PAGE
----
Archbishop of Canterbury: Christians Should 'Really, Really Repent' Over Homophobia

Justin Welby, the Archbishop of Canterbury
Justin Welby, the Archbishop of Canterbury (Facebook)

The Archbishop of Canterbury says Christians “have to be real” about the fact that a great deal of young people’s perceptions of the church are “plain wrong and wicked” when it comes to homosexuality and same-sex marriage.

The Rev. Justin Welby, while affirming his position against gay marriage, said that the church has “not been good” in dealing with homophobia, the London Daily Mail reported.

“We have seen changes in the idea about sexuality, sexual behavior,” Welby said in his address Thursday to a group of evangelical Christians. “We have to face the fact that the vast majority of people under 35 not only think that what we’re saying is incomprehensible but also think that we’re plain wrong and wicked and equate it to racism and other forms of gross and atrocious injustice.

“That doesn’t mean redefining marriage is the right way forward. That discussion is continuing and the church is deeply and profoundly divided over the way forward on it.”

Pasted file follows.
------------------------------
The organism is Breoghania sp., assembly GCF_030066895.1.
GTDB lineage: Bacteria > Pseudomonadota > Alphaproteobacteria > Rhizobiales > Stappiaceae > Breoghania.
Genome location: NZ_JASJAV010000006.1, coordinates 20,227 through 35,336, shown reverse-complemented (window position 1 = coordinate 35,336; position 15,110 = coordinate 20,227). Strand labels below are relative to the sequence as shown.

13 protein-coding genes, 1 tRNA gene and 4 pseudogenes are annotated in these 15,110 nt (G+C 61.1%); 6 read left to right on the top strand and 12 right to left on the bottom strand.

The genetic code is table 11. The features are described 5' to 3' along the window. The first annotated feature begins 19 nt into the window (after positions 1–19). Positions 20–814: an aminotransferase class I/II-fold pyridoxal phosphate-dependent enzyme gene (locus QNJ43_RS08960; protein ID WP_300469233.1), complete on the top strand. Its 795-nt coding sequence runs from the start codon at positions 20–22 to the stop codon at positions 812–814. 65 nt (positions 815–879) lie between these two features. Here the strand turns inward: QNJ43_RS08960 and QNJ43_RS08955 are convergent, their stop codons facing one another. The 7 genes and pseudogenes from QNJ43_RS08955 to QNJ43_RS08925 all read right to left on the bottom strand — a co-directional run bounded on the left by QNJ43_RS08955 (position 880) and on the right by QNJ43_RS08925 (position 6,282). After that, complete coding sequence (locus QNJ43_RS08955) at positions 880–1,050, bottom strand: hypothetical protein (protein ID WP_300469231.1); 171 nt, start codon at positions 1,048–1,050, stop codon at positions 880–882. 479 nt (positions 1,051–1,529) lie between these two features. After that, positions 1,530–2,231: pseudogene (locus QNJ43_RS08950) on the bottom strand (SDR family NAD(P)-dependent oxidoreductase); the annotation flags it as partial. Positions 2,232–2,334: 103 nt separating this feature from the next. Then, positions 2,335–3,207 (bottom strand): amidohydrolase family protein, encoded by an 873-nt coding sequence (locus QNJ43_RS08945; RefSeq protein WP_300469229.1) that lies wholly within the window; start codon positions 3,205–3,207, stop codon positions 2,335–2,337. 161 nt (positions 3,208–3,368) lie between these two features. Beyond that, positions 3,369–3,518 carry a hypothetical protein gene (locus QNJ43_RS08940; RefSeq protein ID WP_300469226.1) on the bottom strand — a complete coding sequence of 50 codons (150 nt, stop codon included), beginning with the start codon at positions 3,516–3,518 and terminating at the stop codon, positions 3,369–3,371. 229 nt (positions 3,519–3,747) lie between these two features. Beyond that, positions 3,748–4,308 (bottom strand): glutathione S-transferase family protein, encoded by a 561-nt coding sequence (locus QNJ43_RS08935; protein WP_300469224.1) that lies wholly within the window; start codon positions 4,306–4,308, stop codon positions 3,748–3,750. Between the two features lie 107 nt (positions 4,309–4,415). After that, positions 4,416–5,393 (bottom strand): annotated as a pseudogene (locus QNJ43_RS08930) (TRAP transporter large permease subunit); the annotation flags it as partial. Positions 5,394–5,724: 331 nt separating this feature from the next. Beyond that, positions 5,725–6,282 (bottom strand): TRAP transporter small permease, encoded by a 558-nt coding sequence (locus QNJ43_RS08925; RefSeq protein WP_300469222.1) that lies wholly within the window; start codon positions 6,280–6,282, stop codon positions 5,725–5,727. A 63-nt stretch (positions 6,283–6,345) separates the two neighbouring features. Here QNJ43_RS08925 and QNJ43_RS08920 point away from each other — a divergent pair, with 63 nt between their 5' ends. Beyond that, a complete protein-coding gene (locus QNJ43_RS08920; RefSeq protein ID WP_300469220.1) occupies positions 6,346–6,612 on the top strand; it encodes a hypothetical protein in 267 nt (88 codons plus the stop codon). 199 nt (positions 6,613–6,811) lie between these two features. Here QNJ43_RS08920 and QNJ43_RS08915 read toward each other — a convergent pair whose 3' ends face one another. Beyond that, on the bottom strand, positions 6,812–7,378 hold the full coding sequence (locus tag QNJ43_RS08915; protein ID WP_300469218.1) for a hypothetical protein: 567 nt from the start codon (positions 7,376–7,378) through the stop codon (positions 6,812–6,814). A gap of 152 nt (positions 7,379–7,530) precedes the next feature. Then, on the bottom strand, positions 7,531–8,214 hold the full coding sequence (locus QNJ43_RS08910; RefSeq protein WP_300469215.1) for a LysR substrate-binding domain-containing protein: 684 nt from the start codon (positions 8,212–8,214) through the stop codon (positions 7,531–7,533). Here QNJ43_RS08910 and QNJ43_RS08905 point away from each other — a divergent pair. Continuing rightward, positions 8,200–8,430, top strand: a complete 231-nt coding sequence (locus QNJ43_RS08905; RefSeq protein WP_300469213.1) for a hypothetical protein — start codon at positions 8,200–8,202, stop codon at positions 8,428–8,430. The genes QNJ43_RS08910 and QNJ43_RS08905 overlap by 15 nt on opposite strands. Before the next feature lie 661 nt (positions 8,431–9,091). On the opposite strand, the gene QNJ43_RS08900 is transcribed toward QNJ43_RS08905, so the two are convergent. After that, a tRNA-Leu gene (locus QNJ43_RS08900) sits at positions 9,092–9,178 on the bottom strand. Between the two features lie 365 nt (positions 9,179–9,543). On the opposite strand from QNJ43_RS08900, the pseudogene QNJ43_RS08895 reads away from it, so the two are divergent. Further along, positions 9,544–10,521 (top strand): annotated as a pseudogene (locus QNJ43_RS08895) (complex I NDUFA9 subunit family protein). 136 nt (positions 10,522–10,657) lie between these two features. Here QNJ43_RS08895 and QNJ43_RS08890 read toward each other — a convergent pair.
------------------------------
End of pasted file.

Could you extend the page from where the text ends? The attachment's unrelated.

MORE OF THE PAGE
In July, the Marriage Act was granted royal assent. Gay couples in England and Wales will be allowed to marry beginning in 2014.

The Daily Mail reported that the archbishop said he stood by his decision to vote against gay marriage. He said that gay marriage would “rewrite the nature of marriage.”

But, he reiterated that homophobia is “utterly and totally wrong.”

“God’s people, at times, have either implicitly or explicitly supported [homophobia] and we have to be really, really repentant about that,” the archbishop said.

Benjamin Cohen, a representative of Out4Marriage, told the Daily Mail that he applauded the archbishop’s words and said that Welby’s stance on gay marriage was not “wicked.” It is simply a matter of equality, Cohen explained.

“All the way through the debate on same-sex marriage, those of us in favor of the changes always maintained that churches, synagogues and mosques should be free not to opt into same-sex marriage,” Cohen told the Daily Mail. “That is their right—just as it is the right of the younger generations to question the relevance of these institutions if they reject a change in the law that most young people think is nothing more than equality.”

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